While mangosteens are not readily available in the United States, their popularity is growing – largely due to the incredible and unique flavor. It was a hit even with Queen Victoria, who offered a reward to anyone who could successfully cultivate it in England. Unfortunately, all efforts failed. Even with current agricultural technology, farmers are discouraged from growing it in the United States because the rinds could harbor pests that could endanger other crops.
Mangosteens thrive in Asian climates. These small evergreen trees are prolific in Malaysia, Southern India, Thailand and Indonesia. There are, however, some experiments to cultivate it in the Carribean, though the fruit tends to be quite sensitive to climate, soil and temperature, and does not grow very well outside of Asia.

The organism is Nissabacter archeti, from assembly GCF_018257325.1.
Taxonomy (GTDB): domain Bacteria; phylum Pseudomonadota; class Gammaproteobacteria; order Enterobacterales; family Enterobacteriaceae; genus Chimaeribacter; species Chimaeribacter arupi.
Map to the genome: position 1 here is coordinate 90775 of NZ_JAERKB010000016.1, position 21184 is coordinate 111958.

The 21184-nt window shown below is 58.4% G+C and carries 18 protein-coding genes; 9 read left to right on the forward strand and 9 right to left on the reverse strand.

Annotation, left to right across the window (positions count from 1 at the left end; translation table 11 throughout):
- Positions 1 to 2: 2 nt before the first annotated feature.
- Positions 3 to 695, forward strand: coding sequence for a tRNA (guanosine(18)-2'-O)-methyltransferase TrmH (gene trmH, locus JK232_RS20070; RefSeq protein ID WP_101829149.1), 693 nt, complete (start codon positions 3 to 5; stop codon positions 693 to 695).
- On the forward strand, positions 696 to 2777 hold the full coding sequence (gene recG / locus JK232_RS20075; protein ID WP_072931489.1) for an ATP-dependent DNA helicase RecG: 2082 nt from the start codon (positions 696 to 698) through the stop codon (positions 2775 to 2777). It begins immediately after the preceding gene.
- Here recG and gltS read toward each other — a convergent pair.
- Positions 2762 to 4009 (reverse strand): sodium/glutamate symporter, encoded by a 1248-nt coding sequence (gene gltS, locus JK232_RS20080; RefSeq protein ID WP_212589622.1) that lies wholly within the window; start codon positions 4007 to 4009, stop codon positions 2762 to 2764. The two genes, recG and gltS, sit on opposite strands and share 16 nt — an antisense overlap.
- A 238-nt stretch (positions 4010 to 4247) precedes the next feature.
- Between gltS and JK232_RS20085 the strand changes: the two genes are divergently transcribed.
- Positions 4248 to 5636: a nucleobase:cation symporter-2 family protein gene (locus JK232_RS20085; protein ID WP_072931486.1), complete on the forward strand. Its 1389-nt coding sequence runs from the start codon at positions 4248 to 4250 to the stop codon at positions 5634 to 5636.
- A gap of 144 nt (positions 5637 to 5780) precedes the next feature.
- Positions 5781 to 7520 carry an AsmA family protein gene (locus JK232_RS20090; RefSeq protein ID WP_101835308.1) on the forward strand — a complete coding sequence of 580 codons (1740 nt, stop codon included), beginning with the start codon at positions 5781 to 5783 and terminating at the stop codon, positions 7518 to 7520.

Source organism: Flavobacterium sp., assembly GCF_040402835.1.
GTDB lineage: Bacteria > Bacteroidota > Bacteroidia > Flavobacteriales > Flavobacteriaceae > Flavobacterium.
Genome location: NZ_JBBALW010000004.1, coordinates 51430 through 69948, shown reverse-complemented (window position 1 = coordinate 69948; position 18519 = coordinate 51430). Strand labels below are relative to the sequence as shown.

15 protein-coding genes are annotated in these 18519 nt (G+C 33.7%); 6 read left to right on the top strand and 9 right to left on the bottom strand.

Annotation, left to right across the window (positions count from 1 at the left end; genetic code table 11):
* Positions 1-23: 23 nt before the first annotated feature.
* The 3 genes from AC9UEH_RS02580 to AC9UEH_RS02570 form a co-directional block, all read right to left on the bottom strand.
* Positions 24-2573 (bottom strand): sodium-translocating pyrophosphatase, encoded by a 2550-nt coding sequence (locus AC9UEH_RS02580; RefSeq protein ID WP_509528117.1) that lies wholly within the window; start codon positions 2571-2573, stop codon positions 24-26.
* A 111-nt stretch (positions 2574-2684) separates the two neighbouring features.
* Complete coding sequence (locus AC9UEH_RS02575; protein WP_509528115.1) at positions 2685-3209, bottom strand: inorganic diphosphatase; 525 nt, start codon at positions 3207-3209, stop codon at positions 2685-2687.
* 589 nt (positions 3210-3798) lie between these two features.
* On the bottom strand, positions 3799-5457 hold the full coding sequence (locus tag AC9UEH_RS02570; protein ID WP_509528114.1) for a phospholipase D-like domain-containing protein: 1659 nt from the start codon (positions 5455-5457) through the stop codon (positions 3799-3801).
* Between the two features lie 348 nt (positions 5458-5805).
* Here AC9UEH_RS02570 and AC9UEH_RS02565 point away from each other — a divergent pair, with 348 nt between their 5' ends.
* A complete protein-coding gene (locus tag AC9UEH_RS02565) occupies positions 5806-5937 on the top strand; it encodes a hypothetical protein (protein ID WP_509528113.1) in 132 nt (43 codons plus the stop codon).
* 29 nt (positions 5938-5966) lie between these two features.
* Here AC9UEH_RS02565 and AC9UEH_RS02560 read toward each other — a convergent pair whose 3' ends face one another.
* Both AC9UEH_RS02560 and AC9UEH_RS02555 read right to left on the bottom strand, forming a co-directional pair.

The fruit is round with a deep purple color. It is quite small (about as large as a tennis ball). The rind is removed and discarded, being bitter and actually quite inedible, and the flesh inside is white. It has segments, like an orange, but the seeds are larger. The number of segments is equal to the number of protrusions on the lower part of the fruit.
Despite the similarity in names, mangosteens are not related to mangoes, and bear no similarity in color, flavor, or texture. Mangosteens are sweet with a hint of sourness, and has been compared to peaches and vanilla ice cream. However, these comparisons are quite weak—the flavor is quite distinct. Even canned mangosteens have a different taste than fresh mangosteens.